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Laundry, BTK and me.

I think I must be having a growth spurt.

I have not been able to turn off my thoughts of late.  My imagination is working so much overtime, its in danger of having it’s hours cut back.  I can’t afford to pay it.

Here’s an example – not the most profound, but the most recent.  So I’m at the laundromat (surprise!) and on the way, had to stop at the pharmacy.  I go in,  purchase my items – have  a brief interaction with one of those cashiers that make you feel like you’ve just interrupted them, then get back in the car.

Now, I have a very acute sense of smell.  I can tell you what you’re having for lunch from the scent of the microwave, I know what perfume you’re wearing and I smell a fire from miles away.

So I’m in the car … and the scent of ‘man’ washes over me.  Not a bad smell … but out of place in my car.  My mind races to that urban legend.  You know the one, the woman stops for gas, thinks the attendant is creepy when it turns out the attendant is just trying to warn her about the real danger.  The man who got into the back of her car.  Yeah, I’m there in my head.

I turn around truly expecting there’s a possibility some murderer is hiding behind my seat and then … mentally thunk myself on the forehead.


The laundry.

Oh, that’s right.  There IS a man in my house now.  He calls me mom.

But then that thought segued.  As all my thoughts do.  I had watched a documentary this morning about Charlie Otero, a  surviving family member of some of the BTK’s victims.  Super touching. At one point, they interviewed another man, a son of a woman Rader killed.

The camera panned in to a pot belly, scratched up swollen hands, fingers grasping a cigarette in one and a can of beer in the other.

The man spoke about Rader and blamed everything on him – from his past drug abuse to his current alcoholism.  He self tattooed to experience the pain that seemed to sooth.  At first I felt sorry for him.  I know what it is to want to hurt.  Sometimes you just want to feel.  Just feel.  Then you surpass that and don’t want to feel anything at all.

BUT.  Then I was a little mad.  He was 5 when his mother was murdered.  I don’t know if he had support or a healthy environment after that.  He sat with the man the documentary was about and they both agreed, yes, they were a product of their environments.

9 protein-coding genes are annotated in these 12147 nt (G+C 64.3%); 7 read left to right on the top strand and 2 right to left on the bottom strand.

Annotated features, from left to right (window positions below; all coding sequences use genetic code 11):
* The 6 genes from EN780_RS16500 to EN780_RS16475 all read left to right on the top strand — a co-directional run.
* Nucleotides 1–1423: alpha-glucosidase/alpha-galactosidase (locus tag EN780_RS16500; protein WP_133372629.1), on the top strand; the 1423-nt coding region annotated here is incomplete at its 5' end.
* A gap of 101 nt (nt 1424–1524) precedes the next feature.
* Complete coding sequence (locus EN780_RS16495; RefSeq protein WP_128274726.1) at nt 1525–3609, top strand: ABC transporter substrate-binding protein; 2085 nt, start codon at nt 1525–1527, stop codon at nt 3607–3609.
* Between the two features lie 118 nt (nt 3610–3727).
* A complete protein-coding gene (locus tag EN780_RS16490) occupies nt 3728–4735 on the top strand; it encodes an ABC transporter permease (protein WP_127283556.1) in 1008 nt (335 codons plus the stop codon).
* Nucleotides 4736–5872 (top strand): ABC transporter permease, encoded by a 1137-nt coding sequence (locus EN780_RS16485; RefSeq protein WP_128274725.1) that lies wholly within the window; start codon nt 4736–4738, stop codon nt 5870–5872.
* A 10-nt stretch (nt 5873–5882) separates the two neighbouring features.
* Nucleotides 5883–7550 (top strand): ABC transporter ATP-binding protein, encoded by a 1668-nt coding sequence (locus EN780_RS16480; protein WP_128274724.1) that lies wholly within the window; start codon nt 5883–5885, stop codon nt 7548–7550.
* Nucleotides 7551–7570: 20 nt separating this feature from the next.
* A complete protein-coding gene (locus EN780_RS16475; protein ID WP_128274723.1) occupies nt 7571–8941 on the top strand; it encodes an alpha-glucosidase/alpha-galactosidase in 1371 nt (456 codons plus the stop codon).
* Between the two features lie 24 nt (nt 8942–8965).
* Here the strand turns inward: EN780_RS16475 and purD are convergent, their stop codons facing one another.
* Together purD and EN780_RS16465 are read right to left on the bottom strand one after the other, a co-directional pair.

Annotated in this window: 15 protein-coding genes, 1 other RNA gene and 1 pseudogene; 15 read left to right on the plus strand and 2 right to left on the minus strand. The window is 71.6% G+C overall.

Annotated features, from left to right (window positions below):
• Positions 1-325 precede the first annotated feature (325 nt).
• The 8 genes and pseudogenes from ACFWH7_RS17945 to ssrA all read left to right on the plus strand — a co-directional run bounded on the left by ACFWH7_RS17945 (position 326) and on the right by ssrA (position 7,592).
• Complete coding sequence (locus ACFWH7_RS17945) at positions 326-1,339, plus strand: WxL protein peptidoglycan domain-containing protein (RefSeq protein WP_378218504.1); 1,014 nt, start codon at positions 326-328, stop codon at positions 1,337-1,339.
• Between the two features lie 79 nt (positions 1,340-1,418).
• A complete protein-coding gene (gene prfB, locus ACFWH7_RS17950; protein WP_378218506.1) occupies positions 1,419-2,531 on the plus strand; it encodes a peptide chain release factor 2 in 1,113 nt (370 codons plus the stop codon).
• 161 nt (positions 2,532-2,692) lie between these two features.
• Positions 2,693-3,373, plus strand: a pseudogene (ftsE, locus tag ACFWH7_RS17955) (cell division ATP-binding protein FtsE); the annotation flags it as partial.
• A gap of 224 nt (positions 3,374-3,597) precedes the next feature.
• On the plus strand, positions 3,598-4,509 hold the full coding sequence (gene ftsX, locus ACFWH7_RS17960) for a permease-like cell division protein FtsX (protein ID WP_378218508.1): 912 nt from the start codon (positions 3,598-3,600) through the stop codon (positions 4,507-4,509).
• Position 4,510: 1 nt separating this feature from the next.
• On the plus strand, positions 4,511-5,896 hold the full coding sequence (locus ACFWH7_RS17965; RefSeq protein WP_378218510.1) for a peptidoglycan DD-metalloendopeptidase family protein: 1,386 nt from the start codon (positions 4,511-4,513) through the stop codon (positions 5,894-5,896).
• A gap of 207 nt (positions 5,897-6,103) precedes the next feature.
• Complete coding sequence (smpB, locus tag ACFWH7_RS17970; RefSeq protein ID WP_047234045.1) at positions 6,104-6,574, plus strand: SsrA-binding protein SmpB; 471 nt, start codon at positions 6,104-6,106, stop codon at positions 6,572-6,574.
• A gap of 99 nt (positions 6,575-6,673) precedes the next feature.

But …  no.

I had an internal argument with myself.  On  one hand, yes, traumatic events manifest in ways that are deep and permanent.  On the other hand, you get to decide how the rest of your story goes.

Then I felt guilty – what if he hadn’t been given tools to cope?  What if he didn’t read?  We can only know what we experience.  We can only experience what we explore.

THEN I get to thinking – who am I to judge this man??  Who says I get to sit on my couch and have the thought that he oughta be deciding to be happy.


There are certain sounds I hear that trigger a visceral physical reaction.  Smells and textures too.  My stomach will literally drop, a WHOOSH of cold spreads from the bottom of my feet up my leg and into my gut.  I know that trauma manifests and leaps out at you from out of nowhere sometimes.  So what makes me different from that man?

For years and years I chose NOT to be happy.  Lost myself in mind numbing.  Ended up only giving myself more reasons to want to be numb.

So because I had an epiphany – because I dove into healing – does that entitle me to sit on my purple couch and tut at someone who is still in the numb phase?  No.

I think in this case it’s me tutting at  behaviors  I used to engage in.  I was looking into a mirror.

So lately that’s what’s been going on.  I need to learn that not everyone is on the same rung.  I have far to go myself.  I just need to love everyone around me and stop comparing.

Also should probably check my car before I get in it – just in case.  My journey does not need a stowaway.